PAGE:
In this day and age of cost-cutting, it was surprising to learn that only Sanyo’s small, portable business and education projectors are assembled in China. Larger models (classified by Sanyo as “value added”) are still built in Japan, primarily because certain optical components for them can’t yet be found or made in China.
The day I visited, employees were putting the finishing touches on several of Sanyo’s PLC-XF47 projectors, rated at 15,000 lumens and currently the largest projector the company makes. We also spent time discussing the company’s QuaDrive 4LCD technology, which is currently used in only the PLX-XP200L but will surely migrate to several others by the time InfoComm 2009 rolls around. This technology adds a fourth LCD panel to boost green-yellow spectral response, extending the projector’s color gamut enough to hit most of the P3 digital cinema color space, according to tests I ran recently.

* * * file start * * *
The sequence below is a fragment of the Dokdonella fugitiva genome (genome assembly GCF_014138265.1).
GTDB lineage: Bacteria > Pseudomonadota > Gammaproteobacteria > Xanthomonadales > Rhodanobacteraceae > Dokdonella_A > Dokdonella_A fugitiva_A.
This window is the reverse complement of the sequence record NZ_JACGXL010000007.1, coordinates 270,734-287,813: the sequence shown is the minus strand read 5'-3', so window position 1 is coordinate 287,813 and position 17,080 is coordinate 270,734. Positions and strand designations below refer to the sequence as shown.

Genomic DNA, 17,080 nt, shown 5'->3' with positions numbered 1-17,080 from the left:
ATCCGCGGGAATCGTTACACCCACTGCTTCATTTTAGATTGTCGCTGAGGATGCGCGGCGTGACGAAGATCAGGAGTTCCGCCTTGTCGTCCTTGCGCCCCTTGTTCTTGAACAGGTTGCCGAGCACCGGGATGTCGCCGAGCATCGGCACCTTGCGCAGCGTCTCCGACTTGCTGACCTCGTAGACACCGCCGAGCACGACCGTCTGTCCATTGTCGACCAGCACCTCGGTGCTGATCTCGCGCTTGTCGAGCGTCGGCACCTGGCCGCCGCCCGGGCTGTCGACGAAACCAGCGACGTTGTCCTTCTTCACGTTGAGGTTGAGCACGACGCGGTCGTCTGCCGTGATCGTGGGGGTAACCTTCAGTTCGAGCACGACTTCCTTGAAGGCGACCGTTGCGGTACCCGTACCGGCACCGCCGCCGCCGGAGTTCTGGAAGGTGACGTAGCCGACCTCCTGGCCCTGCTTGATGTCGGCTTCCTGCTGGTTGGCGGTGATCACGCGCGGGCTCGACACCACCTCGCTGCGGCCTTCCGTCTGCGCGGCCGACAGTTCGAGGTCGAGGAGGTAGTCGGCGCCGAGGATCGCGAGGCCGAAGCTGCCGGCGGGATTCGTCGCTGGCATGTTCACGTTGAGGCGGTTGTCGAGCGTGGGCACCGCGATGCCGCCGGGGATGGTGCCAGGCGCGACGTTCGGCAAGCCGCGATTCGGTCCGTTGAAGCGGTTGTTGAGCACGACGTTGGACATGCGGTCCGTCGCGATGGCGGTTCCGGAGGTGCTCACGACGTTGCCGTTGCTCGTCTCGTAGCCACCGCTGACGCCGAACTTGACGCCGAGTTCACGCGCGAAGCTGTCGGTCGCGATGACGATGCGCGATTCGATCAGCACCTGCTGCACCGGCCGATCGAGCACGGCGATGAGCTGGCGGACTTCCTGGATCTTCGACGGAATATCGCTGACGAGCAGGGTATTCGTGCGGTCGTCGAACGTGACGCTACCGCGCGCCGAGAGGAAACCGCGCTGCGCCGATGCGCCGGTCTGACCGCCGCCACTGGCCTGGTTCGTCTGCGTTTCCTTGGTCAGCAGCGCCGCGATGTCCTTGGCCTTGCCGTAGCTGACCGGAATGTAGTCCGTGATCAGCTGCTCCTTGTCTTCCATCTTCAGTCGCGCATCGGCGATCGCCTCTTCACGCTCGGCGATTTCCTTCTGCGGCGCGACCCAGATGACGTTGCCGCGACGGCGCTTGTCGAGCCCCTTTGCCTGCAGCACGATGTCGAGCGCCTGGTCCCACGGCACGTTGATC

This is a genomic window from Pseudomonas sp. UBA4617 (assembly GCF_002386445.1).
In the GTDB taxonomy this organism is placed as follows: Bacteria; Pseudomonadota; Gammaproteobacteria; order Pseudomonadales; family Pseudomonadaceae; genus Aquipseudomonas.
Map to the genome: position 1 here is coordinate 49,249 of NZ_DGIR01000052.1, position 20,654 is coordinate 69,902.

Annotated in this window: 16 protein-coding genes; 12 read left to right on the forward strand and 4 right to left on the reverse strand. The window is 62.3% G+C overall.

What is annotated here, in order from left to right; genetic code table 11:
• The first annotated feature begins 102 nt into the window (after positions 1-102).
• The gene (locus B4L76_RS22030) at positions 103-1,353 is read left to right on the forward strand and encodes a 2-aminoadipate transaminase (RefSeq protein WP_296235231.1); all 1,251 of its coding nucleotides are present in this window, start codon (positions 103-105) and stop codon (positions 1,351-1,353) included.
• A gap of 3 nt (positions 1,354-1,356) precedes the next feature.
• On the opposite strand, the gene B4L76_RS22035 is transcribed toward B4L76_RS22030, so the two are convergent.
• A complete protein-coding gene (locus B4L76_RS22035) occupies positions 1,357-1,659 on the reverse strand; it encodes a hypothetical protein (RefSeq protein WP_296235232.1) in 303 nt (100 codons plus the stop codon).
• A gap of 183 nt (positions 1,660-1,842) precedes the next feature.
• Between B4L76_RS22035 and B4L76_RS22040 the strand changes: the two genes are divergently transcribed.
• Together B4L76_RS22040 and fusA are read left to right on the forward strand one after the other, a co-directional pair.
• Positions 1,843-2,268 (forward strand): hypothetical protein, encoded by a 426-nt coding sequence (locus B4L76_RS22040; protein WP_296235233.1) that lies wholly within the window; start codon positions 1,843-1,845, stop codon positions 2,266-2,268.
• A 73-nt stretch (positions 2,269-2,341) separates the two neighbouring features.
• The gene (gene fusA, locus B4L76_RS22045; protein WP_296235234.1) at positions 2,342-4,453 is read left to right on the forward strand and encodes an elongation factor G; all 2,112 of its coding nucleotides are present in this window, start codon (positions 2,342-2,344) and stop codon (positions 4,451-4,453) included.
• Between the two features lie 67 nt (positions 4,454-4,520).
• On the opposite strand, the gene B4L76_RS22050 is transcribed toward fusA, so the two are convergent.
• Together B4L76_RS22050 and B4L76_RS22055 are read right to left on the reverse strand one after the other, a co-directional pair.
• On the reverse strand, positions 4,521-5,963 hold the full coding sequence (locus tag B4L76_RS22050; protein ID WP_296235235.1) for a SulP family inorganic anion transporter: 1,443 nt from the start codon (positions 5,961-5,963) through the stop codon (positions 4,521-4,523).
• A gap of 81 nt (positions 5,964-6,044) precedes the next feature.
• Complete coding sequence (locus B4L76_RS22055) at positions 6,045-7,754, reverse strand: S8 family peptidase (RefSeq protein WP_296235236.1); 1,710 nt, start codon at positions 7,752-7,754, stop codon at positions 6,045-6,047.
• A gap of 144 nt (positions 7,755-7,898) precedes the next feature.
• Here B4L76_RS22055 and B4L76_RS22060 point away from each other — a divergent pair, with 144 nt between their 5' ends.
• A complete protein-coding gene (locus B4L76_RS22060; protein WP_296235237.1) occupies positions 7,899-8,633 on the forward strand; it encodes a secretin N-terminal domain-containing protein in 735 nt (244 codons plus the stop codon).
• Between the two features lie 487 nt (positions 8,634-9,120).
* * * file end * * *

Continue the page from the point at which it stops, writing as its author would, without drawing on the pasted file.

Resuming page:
My tour also took me to a quiet, darkened screening room where I got a sneak peek at the Sanyo PLV-Z3000 home theater projector. It’s reportedly the first model with 5:5 pulldown processing, something I originally thought was associated with the 5:5 frame cadence used by anime cartoons. It turns out 5:5 is actually Sanyo’s way of achieving 120-Hz frame rates with 30-frame interlaced video content. Five progressive video frames are interpolated from every three interlaced video fields (not frames), using full x, y, z (three-axis) motion interpolation.
This is supposed to result in the sharpest possible 1080i video from an LCD projector, although the demo they showed me used Blu-ray movies (24p) and not interlaced video. The 24-frame content is frame-quadrupled to 96 Hz, while 60 Hz progressive video (like 720p/60) is doubled to 120 Hz. I’ll reserve judgment on how well this works until I have a chance to try out the projector.
The Side Story
A worker assembles the power supplies for Sanyo projectors at a company fab in Japan (top). An exhibit in the company’s lobby includes the pro AV industry’s first SVGA (1996) and XGA (1997) LCD projectors.
Credit: Pete Putman